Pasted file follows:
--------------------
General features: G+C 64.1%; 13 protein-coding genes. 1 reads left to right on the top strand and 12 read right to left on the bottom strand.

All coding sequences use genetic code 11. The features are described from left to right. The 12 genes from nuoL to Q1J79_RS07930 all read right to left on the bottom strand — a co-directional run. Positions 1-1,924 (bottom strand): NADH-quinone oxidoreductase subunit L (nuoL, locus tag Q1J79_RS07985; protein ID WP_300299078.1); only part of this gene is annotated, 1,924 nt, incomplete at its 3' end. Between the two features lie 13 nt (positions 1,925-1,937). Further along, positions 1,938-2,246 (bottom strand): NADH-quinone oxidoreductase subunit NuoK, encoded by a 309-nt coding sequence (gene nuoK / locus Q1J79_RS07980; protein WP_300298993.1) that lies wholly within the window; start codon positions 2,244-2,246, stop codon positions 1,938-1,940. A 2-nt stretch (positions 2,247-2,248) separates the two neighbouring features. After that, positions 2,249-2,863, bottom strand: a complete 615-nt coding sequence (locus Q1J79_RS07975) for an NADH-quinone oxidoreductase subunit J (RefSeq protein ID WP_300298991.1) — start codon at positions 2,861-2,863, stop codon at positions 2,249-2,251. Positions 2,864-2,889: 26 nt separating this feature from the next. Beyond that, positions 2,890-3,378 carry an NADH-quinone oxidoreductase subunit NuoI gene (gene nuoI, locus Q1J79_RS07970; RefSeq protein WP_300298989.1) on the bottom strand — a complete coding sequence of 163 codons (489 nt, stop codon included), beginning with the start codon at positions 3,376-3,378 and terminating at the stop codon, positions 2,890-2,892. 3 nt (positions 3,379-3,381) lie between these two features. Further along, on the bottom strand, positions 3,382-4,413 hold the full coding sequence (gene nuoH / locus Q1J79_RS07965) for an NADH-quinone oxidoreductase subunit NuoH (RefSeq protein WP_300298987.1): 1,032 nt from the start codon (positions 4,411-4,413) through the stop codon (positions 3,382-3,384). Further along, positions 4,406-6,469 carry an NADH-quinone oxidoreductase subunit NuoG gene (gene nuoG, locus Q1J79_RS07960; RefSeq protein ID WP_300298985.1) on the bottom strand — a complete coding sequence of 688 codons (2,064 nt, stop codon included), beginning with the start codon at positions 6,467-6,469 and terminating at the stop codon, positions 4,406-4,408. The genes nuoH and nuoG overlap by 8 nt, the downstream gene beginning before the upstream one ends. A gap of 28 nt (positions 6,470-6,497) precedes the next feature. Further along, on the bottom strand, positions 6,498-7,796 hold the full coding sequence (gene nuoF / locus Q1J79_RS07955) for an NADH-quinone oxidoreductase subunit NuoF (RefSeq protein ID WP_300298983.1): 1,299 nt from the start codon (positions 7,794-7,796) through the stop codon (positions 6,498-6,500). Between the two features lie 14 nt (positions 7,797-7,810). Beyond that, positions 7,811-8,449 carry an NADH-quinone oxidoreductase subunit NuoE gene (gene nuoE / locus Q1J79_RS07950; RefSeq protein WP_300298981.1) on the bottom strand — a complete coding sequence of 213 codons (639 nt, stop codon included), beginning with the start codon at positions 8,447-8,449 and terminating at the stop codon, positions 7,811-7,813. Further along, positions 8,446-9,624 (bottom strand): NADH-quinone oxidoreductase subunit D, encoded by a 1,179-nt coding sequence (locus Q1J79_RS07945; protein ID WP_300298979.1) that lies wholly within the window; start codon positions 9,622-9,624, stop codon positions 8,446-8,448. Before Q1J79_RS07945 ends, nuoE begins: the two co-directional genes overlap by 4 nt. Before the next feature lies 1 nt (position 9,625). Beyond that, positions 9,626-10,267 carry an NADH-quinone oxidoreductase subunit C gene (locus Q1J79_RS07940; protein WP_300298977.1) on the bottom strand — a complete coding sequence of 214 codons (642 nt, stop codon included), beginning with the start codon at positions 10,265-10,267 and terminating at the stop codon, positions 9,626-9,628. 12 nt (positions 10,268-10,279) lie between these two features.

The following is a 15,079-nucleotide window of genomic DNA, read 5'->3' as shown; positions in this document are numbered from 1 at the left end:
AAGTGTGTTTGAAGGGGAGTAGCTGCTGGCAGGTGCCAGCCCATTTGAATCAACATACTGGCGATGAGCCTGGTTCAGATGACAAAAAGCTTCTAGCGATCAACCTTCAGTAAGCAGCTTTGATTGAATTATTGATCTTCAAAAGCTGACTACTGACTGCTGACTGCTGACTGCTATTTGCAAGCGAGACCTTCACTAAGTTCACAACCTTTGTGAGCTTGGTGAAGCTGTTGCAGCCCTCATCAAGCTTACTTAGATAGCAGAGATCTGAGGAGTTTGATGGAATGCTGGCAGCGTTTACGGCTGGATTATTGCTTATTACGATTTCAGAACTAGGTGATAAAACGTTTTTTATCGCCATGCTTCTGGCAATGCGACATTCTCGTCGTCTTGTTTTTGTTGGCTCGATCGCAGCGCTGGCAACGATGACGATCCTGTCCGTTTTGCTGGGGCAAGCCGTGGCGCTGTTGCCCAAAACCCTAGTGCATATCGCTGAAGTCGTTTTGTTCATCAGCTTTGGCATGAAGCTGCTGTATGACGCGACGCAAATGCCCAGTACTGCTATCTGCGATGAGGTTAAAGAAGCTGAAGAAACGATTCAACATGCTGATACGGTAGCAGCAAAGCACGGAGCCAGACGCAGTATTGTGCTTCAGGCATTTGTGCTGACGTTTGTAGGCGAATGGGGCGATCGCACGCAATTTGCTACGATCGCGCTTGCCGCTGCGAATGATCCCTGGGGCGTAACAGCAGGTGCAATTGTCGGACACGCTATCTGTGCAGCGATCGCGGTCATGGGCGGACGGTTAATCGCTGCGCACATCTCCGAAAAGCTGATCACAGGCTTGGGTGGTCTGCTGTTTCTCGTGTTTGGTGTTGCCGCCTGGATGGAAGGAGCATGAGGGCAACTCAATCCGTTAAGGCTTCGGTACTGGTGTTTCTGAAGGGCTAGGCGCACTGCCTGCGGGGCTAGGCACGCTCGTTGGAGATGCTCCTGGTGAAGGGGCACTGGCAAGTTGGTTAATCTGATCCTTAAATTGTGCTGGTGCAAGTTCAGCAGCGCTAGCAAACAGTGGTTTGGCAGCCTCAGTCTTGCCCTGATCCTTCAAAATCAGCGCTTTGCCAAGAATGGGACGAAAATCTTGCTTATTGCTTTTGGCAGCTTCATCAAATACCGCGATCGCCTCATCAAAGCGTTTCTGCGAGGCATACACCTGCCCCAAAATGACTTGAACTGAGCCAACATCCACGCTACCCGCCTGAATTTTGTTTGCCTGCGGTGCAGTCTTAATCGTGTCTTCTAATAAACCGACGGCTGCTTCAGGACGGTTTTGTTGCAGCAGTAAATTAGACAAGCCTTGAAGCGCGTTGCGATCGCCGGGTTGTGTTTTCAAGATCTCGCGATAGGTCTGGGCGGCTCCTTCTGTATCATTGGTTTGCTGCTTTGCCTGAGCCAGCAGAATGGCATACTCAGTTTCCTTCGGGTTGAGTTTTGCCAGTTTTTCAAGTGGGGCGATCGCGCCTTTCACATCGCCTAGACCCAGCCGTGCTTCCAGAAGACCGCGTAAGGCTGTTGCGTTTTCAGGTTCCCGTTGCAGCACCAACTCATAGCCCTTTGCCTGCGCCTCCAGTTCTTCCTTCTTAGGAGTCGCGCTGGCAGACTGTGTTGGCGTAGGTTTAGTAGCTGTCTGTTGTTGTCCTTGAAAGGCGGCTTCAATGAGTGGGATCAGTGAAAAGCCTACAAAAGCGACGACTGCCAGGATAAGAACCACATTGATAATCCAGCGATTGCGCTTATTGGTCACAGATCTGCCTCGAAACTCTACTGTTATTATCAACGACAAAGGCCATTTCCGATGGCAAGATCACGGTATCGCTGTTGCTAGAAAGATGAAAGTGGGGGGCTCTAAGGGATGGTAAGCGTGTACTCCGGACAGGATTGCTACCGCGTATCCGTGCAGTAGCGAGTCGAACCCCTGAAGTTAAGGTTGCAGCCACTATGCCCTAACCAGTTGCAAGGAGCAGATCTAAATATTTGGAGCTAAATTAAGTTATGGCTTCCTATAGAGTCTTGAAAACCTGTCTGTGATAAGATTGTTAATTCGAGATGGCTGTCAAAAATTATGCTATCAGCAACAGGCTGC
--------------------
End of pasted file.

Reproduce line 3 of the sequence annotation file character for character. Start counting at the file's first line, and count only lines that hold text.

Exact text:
The following is a 15,079-nucleotide window of genomic DNA, read 5'->3' as shown; positions in this document are numbered from 1 at the left end: